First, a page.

The fair includes fried foods that festivalgoers expect and live music, as well as a dog show, a beauty pageant, special exhibits such as a white tiger, which will be back this year, and the Arkansas ArtMobile. Henze saw the artmobile at the Arkansas State Fair a few years ago.

“Why can’t we have it here?” he asked.

The livestock show is a huge part of the fair and mainly has small animals, goats, chickens and rabbits, and some cattle.

“There wouldn’t be a livestock show without the 4-H and FFA kids,” Henze said. “Just to see the look on the faces of the kids who show their animals the week of the fair — the intensity and effort they put into it are the same as when you go to a high school sporting event.”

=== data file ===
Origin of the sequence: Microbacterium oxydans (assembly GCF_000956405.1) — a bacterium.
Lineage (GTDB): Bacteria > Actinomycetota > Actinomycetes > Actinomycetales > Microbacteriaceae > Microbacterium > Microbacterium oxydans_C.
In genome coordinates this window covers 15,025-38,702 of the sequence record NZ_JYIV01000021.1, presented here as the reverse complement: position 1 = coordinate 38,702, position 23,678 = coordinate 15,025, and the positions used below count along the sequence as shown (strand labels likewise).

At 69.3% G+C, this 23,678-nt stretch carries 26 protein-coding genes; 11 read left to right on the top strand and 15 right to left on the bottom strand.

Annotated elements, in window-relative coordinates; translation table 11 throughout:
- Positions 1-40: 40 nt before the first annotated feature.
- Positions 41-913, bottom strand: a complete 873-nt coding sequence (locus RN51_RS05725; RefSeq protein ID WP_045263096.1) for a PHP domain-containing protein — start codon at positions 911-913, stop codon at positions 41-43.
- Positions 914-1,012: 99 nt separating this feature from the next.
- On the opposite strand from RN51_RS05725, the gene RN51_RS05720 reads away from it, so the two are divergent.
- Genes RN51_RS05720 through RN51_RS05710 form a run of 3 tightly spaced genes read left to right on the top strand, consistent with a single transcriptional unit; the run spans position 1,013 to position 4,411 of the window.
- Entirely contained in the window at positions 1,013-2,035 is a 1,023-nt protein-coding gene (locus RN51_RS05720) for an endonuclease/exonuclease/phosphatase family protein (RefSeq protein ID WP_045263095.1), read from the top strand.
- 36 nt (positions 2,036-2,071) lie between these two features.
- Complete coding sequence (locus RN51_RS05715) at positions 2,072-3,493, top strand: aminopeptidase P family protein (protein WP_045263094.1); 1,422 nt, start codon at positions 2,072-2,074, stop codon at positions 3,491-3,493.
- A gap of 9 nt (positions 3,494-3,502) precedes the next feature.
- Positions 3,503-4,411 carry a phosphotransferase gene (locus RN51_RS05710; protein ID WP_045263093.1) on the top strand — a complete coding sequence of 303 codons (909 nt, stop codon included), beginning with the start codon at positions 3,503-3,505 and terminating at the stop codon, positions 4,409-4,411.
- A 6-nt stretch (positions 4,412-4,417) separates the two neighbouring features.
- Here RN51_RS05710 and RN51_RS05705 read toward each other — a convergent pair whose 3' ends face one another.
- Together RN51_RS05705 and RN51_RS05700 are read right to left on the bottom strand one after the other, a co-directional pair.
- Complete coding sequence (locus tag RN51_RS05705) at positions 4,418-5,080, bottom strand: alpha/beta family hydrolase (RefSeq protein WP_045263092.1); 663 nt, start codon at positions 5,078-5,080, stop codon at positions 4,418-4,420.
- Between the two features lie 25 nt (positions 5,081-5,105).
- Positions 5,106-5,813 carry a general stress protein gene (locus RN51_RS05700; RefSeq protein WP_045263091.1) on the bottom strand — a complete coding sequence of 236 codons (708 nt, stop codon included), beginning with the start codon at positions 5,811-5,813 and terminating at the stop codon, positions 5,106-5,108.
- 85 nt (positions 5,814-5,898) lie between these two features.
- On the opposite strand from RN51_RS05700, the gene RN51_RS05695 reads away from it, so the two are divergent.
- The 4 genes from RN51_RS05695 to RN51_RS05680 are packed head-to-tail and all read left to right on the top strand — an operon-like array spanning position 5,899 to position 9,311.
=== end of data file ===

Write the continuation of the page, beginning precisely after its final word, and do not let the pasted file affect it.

Children in day cares get a special time to see the animals.

“That’s the first time a lot of these kids have seen a cow, a chicken or a pig. That’s part of the [fair board’s] mission — education,” he said.

Henze said he never showed animals at the fair when he was growing up, but in his 20s, he entered a pumpkin that he grew in his parents’ garden.

“I mean, it was huge,” he said, holding his hands wide apart. “It got second place.” He recalled that he received a prize check for 75 cents.

“I never have understood why mine didn’t win. It wasn’t perfect; one side wasn’t completely in a shape of a pumpkin,” because of where it had been on the ground. “It was a beautiful pumpkin.”